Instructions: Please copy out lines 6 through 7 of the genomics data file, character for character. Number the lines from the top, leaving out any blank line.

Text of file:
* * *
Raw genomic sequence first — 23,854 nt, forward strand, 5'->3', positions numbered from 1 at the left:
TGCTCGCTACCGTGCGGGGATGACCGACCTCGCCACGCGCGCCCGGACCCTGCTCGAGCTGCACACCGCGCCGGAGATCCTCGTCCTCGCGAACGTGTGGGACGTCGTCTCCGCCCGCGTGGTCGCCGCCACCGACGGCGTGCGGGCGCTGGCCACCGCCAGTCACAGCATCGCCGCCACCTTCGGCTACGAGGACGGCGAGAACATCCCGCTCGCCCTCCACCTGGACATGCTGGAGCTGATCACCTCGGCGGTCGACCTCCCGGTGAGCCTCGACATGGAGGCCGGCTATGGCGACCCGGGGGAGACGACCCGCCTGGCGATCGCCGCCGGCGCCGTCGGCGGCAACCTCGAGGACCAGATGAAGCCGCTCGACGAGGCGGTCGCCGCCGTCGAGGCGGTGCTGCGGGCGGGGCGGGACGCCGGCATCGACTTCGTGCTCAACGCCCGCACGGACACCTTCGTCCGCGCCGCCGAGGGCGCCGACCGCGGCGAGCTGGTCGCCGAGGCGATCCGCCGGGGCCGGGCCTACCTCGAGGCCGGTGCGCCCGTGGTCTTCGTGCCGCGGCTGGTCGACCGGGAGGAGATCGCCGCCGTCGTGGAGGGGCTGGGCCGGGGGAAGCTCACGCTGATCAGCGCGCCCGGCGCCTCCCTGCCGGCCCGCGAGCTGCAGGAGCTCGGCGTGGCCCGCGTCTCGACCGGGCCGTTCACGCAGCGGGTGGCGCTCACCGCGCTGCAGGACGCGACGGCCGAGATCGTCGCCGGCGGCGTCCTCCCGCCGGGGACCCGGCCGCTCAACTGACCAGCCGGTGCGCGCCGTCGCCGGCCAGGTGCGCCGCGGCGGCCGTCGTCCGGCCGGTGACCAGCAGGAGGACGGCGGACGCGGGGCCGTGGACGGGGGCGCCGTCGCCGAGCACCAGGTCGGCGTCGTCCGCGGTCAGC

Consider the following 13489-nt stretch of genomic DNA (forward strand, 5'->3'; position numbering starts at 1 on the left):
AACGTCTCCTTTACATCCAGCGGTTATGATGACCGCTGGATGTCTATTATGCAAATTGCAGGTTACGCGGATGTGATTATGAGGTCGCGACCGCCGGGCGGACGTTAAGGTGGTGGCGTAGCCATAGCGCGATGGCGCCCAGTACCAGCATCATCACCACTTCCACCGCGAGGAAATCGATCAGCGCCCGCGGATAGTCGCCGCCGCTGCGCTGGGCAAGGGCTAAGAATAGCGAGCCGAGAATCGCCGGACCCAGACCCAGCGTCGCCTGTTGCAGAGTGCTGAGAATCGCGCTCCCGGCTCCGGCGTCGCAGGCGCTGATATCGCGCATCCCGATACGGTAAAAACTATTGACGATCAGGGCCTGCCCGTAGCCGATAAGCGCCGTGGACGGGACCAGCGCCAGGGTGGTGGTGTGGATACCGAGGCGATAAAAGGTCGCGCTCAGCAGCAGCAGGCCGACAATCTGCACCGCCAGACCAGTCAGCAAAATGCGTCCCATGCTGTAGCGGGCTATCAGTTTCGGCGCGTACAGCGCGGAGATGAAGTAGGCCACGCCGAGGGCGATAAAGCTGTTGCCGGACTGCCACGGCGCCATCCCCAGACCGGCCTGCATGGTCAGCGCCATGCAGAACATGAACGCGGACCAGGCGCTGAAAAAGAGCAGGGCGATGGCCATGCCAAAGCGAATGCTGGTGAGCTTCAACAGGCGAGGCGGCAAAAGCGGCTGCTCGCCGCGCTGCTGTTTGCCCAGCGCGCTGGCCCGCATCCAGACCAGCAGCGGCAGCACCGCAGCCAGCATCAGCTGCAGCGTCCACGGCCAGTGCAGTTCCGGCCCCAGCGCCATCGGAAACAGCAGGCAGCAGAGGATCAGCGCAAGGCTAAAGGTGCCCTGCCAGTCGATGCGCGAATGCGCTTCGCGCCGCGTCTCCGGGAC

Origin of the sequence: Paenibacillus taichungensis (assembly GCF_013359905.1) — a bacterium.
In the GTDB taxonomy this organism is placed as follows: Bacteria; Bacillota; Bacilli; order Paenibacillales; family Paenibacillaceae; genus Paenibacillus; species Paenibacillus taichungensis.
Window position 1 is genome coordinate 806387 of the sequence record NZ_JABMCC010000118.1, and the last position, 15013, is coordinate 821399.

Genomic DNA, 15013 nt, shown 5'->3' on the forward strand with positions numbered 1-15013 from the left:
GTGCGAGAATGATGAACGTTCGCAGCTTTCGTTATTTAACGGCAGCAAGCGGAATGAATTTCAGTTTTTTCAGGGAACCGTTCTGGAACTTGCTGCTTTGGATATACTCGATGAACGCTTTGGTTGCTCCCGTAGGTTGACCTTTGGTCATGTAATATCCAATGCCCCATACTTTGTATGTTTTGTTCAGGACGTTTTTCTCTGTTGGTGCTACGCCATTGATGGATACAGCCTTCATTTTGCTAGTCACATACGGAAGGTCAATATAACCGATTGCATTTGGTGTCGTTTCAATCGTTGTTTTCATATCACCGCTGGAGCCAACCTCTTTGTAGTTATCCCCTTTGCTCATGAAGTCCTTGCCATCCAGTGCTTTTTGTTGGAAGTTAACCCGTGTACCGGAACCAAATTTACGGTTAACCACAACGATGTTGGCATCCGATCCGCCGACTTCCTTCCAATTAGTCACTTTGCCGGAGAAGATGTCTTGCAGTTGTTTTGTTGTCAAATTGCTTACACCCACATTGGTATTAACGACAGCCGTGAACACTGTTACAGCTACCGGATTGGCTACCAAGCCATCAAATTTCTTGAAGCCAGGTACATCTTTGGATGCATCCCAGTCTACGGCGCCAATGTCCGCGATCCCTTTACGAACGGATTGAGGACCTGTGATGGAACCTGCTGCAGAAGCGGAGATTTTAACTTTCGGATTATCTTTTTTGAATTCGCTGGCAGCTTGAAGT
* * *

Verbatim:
In the GTDB taxonomy this organism is placed as follows: Bacteria; Bacillota; Bacilli; order Paenibacillales; family Paenibacillaceae; genus Paenibacillus; species Paenibacillus taichungensis.
Window position 1 is genome coordinate 806387 of the sequence record NZ_JABMCC010000118.1, and the last position, 15013, is coordinate 821399.